Molecular simulations reveal detailed structure and dynamics of SARS-CoV-2 spike protein

Coronavirus disease 2019 (COVID-19) caused by the novel severe acute respiratory syndrome coronavirus 2 (SARS-CoV-2) presents a significant threat to global public health. As of today, it has caused more than 40 million confirmed cases and over 1.12 million deaths across the world. Since there are no drugs or vaccines for COVID-19 yet, current treatment strategies mainly focus on supportive care, symptom management, and isolation of infected people.

SARS-CoV-2 is a positive-sense, single-stranded, enveloped RNA virus. It has a spike (S) protein that mediates the virus's entry into the host cell by binding to the angiotensin-converting enzyme 2 (ACE2) in the host cell membrane. This significant function of the S protein makes it a significant target in the efforts to develop drugs and vaccines for COVID-19.

Recently, researchers from the Lehigh University, Pennsylvania, USA; Seoul National University, Republic of Korea; Korean Institute of Science and Technology Information, Republic of Korea; and University of Cambridge, UK reported a study in which they analyzed the structure and dynamics of the spike protein using multiple molecular dynamic simulations. Their study is published on the preprint server bioRxiv.*

Model structure of fully-glycosylated full-length SARS-CoV-2 S protein in a viral membrane. A model structure of SARS-CoV-2 S protein is shown on the left panel. Two models for RBD/NTD, HR2 linker, HR2-TM, and CP are enlarged on the right panel. The three individual chains of S protein are colored in yellow, gray, and white, respectively, while glycans are represented as red sticks. The palmitoylation sites of S protein are highlighted in cyan. The phosphate, carbon, and hydrogen atoms of the viral membrane are colored in green, gray, and white, respectively. For clarity, water molecules and ions are omitted. All illustrations were created using Visual Molecular Dynamics (VMD)30.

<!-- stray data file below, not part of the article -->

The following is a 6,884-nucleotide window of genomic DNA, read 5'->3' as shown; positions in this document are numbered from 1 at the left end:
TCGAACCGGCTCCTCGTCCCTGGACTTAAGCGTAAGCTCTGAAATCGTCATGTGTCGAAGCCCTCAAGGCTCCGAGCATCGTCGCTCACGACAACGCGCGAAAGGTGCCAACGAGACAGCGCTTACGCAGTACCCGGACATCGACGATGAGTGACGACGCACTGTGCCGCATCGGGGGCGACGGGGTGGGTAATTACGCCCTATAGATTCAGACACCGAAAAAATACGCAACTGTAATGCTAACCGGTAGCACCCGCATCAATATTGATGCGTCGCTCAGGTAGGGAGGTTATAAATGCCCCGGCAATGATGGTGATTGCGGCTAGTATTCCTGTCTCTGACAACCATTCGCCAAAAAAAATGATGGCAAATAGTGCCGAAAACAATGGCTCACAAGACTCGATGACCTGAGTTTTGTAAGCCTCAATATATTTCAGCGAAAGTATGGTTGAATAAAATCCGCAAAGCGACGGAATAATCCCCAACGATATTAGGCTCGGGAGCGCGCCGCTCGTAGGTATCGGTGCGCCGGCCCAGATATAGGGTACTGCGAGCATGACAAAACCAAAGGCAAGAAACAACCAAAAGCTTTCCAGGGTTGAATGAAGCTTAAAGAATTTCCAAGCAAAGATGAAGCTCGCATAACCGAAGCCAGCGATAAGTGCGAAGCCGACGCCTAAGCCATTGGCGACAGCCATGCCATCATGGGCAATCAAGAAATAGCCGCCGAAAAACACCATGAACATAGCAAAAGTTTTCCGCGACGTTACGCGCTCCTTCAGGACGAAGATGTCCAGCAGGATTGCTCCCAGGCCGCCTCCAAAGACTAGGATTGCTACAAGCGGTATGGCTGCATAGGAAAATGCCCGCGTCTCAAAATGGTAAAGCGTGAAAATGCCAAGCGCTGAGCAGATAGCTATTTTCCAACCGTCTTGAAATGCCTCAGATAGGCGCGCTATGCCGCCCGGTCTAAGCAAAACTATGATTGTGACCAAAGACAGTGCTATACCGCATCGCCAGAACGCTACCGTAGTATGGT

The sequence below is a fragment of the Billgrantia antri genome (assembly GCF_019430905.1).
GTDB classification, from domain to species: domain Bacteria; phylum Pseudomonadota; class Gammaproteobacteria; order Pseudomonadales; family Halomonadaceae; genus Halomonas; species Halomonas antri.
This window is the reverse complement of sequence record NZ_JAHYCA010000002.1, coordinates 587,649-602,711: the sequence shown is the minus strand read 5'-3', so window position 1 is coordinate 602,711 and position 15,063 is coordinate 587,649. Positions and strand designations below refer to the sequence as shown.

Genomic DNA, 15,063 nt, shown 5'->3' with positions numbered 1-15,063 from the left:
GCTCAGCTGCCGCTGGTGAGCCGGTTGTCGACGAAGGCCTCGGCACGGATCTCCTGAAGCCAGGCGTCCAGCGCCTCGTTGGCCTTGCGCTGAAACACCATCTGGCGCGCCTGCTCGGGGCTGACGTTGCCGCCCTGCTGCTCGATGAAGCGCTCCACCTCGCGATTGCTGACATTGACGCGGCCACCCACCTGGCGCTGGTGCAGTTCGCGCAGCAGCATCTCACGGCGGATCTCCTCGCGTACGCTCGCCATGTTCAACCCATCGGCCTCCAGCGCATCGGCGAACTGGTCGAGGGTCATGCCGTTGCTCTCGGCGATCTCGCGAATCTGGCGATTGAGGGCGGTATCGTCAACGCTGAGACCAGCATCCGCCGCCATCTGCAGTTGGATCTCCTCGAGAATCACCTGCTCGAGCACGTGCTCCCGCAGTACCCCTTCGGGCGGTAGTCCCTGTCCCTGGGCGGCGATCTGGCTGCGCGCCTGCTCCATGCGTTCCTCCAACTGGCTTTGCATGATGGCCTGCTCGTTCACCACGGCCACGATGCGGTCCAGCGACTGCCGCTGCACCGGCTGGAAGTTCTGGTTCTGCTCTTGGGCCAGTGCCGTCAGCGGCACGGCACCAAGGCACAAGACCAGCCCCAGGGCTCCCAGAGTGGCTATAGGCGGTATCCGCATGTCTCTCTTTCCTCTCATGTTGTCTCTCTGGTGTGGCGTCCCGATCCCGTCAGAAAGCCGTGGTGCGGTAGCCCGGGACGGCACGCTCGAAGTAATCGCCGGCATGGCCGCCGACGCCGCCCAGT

Model structure of fully-glycosylated full-length SARS-CoV-2 S protein in a viral membrane. A model structure of SARS-CoV-2 S protein is shown on the left panel. Two models for RBD/NTD, HR2 linker, HR2-TM, and CP are enlarged on the right panel. The three individual chains of S protein are colored in yellow, gray, and white, respectively, while glycans are represented as red sticks. The palmitoylation sites of S protein are highlighted in cyan. The phosphate, carbon, and hydrogen atoms of the viral membrane are colored in green, gray, and white, respectively. For clarity, water molecules and ions are omitted. All illustrations were created using Visual Molecular Dynamics (VMD)30.

Overall shape and orientation of the S protein are determined by the flexible stalk

The authors had previously developed fully glycosylated full-length models of SARS-CoV-2 S protein in a viral membrane with different templates for the stalk region and both open and closed conformations receptor-binding domain (RBD). In this study, they performed multiple µs-long, all-atom molecular dynamic simulations to gain a more in-depth insight into the structure and dynamics of the spike protein and the functions of glycan.

The simulations revealed that the highly flexible stalk determines the S protein's overall shape and orientation on the membrane surface with 2 independent joints. More importantly, the S protein models in the simulations allow prediction of possible configurations of S protein-ACE2-B0 AT1 complex. The simulations also helped identify glycans attached to different glycosylation sites that stabilize RBD's open and closed conformations by creating a high-energy barrier between the open-closed transition.